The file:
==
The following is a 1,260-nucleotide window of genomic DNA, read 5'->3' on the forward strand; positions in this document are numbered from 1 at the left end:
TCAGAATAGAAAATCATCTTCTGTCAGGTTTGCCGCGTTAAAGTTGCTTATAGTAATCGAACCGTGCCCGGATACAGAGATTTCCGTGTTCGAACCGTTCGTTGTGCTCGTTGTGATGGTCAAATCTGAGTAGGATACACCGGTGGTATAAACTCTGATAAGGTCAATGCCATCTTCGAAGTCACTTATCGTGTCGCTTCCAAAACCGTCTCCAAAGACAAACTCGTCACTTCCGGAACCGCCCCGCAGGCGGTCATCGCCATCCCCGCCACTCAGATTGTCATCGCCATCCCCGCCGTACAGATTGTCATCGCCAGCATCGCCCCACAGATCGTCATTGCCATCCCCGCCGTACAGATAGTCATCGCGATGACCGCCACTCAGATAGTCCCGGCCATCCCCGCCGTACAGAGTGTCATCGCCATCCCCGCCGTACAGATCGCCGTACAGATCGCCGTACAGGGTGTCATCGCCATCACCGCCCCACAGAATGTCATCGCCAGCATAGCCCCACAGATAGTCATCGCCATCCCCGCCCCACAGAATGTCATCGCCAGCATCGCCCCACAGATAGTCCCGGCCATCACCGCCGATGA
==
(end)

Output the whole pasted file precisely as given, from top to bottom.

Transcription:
The following is a 1,260-nucleotide window of genomic DNA, read 5'->3' on the forward strand; positions in this document are numbered from 1 at the left end:
TCAGAATAGAAAATCATCTTCTGTCAGGTTTGCCGCGTTAAAGTTGCTTATAGTAATCGAACCGTGCCCGGATACAGAGATTTCCGTGTTCGAACCGTTCGTTGTGCTCGTTGTGATGGTCAAATCTGAGTAGGATACACCGGTGGTATAAACTCTGATAAGGTCAATGCCATCTTCGAAGTCACTTATCGTGTCGCTTCCAAAACCGTCTCCAAAGACAAACTCGTCACTTCCGGAACCGCCCCGCAGGCGGTCATCGCCATCCCCGCCACTCAGATTGTCATCGCCATCCCCGCCGTACAGATTGTCATCGCCAGCATCGCCCCACAGATCGTCATTGCCATCCCCGCCGTACAGATAGTCATCGCGATGACCGCCACTCAGATAGTCCCGGCCATCCCCGCCGTACAGAGTGTCATCGCCATCCCCGCCGTACAGATCGCCGTACAGATCGCCGTACAGGGTGTCATCGCCATCACCGCCCCACAGAATGTCATCGCCAGCATAGCCCCACAGATAGTCATCGCCATCCCCGCCCCACAGAATGTCATCGCCAGCATCGCCCCACAGATAGTCCCGGCCATCACCGCCGATGA